Triathlon race report

On August 21 I completed my first triathlon!  I have blogged about this goal previously, and last week it was finally realized at the Athleta Iron Girl sprint triathlon in Columbia, MD.  Yay!

Full disclosure:  I hate excuses.  HATE.  One of my biggest pet peeves.  The worst excuse of all is “I’m too busy!”  Because really, the people who are legitimately busy probably finished that task an hour ago, and if you’re using “busy” as an excuse it is more accurately code for “I could have done that, but I didn’t prioritize it.”  So I’m gonna be honest with you and say:   I didn’t prioritize my triathlon training.  This was the year I started two new jobs with a loooong commute, had every weekend during the months of April, May and June booked solid, and went on an intensive vacation the week beforehand.  I should have prioritized my workouts, slogged on nonetheless — but I too easily succumbed to the temptation to crash at the end of the day.  And my times showed it.

The good news, however, is that with my first triathlon, I get an automatic PR!  So I can only go up from here.  The triathlon was much harder than I expected — but it was so much fun, I’m definitely in again.

The race

I participated in the Columbia, MD iteration of the Iron Girl event series.  It is an all-women event that includes a 1K swim in Centennial lake, a 17.5 HILLY bike course, and a 3.4 mile run.  It was an awesome event and though it is a challenging course compared to many similar events nearby, I would highly recommend it for someone’s first tri as it is a very well-organized and empowering event.  All the participants were incredibly encouraging and it is wonderful to see women of all ages and abilities supporting each other in meeting their goals.  Not to mention, you get pretty nice swag.  🙂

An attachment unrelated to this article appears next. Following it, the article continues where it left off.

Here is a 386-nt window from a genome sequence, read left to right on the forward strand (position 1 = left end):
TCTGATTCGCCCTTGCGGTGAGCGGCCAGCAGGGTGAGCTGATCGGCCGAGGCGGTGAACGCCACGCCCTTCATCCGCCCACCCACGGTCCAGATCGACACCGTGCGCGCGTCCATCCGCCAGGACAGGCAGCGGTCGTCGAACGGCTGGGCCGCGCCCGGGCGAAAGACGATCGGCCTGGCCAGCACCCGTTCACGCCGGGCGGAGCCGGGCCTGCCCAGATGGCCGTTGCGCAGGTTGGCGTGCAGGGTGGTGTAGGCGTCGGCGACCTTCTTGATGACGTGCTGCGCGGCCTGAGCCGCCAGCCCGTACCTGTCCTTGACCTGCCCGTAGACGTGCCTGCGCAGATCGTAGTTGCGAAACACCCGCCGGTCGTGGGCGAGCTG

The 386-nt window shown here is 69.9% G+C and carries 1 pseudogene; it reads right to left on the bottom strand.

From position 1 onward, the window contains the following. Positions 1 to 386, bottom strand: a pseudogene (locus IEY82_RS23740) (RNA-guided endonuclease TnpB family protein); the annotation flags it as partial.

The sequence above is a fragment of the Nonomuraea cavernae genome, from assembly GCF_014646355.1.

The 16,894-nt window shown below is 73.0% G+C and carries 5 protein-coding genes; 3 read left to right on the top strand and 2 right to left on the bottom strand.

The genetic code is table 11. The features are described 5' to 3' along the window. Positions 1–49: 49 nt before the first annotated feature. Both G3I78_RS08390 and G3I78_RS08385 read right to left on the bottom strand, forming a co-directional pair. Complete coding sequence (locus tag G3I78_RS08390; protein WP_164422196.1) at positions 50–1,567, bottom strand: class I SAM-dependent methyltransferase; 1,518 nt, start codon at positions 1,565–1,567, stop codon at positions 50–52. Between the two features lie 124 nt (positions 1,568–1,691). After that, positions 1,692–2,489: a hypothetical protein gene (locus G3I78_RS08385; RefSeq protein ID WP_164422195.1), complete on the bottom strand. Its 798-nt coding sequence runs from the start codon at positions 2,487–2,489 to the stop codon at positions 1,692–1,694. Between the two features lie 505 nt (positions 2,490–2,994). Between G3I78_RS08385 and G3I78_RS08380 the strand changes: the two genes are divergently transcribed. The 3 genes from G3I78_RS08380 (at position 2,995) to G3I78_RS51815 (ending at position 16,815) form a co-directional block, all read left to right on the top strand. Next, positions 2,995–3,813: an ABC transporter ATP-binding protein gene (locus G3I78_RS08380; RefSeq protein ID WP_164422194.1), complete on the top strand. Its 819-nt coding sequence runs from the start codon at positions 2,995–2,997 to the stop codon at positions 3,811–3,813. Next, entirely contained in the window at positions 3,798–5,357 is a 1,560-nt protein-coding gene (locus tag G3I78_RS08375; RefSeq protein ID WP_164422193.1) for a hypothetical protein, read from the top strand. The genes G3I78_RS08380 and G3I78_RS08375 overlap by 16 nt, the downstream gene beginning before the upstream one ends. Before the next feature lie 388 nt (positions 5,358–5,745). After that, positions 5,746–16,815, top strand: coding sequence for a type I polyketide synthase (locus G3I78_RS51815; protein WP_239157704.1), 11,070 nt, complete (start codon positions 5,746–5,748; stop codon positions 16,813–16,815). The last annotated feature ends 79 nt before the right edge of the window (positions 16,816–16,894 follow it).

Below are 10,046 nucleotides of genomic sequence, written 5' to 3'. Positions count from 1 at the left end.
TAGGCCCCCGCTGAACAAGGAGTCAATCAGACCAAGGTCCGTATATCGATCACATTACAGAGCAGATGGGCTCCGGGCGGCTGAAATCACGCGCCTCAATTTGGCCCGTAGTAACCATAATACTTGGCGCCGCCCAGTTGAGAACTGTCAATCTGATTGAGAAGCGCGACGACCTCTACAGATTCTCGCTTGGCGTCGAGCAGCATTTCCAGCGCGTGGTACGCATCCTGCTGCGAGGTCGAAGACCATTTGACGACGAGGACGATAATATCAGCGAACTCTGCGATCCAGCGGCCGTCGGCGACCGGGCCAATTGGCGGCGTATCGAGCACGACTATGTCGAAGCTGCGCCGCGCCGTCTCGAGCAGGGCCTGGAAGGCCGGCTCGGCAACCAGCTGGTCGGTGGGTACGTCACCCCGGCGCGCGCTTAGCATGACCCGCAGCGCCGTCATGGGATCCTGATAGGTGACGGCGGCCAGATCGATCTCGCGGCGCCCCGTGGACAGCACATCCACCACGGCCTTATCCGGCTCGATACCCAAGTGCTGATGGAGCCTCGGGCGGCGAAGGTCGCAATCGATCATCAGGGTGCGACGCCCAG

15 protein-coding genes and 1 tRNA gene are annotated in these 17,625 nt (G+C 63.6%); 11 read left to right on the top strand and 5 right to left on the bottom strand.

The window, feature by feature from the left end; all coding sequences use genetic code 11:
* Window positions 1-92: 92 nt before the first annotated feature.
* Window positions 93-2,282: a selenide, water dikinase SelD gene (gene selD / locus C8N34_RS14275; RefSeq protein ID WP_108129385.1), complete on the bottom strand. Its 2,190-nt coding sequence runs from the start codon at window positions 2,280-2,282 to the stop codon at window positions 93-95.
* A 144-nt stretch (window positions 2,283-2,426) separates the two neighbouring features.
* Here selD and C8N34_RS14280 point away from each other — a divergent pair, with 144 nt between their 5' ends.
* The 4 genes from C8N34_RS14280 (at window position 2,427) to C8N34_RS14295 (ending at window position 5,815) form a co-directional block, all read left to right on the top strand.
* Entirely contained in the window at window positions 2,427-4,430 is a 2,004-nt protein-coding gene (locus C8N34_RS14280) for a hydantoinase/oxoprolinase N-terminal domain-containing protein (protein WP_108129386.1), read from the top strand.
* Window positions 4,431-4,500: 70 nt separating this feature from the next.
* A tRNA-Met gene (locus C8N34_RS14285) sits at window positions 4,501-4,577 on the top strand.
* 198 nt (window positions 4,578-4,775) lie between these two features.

I arrived at the location before dawn.  There were thousands of women swarming around, setting up their transition area and getting body marked.  Then, a lovely little thunderstorm erupted.  Of course, I took this as an inauspicious sign and had a little freak-out moment.  But the weather cleared up and the race began, better late than never.

The swim

Swimming is the event in which I feel most comfortable and I had no doubts of my ability to swim a kilometer prior to the event.  However, I greatly underestimated the difficulty in adjusting to an open water swim!  The swim portion winded me much more than I expected.

To begin with, the swim is in a turbid suburban lake inhabited by resident Canada geese and no doubt borders on eutrophic at least part of the year.  I know that all USAT events are required to ensure safe water quality beforehand…but still.  You can’t think about it too much lest you be too grossed out.  This water may have acceptable fecal coliform levels, but it is by no means clean.

And I knew this.  And yet, for some reason, I thought I might have more than 2 inches of visibility once I got in the water.  Ha.  Nope!  So it was very disconcerting as I wrangled for a position amongst 50+ other people in my wave when I couldn’t see anything in front of me.  Definitely swallowed a little bit of water there.  So far no illness!